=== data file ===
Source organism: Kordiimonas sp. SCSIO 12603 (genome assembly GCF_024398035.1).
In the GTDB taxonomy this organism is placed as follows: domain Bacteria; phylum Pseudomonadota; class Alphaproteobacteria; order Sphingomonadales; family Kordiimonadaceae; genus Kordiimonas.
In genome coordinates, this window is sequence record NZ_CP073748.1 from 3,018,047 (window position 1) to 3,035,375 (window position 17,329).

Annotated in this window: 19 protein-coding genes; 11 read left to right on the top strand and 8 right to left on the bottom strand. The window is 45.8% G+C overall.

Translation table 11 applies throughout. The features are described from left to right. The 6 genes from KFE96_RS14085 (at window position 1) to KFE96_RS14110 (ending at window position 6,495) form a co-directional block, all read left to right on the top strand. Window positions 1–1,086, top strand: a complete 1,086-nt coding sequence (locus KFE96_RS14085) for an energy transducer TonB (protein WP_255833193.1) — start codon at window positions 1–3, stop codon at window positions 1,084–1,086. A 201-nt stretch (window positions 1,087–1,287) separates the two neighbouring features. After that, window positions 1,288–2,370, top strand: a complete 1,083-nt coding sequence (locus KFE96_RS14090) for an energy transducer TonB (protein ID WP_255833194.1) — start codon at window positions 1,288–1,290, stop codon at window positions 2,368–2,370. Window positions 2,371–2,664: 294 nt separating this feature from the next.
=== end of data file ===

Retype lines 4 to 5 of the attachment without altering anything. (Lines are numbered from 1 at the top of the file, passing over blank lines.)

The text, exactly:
Annotated in this window: 19 protein-coding genes; 11 read left to right on the top strand and 8 right to left on the bottom strand. The window is 45.8% G+C overall.

Translation table 11 applies throughout. The features are described from left to right. The 6 genes from KFE96_RS14085 (at window position 1) to KFE96_RS14110 (ending at window position 6,495) form a co-directional block, all read left to right on the top strand. Window positions 1–1,086, top strand: a complete 1,086-nt coding sequence (locus KFE96_RS14085) for an energy transducer TonB (protein WP_255833193.1) — start codon at window positions 1–3, stop codon at window positions 1,084–1,086. A 201-nt stretch (window positions 1,087–1,287) separates the two neighbouring features. After that, window positions 1,288–2,370, top strand: a complete 1,083-nt coding sequence (locus KFE96_RS14090) for an energy transducer TonB (protein ID WP_255833194.1) — start codon at window positions 1,288–1,290, stop codon at window positions 2,368–2,370. Window positions 2,371–2,664: 294 nt separating this feature from the next.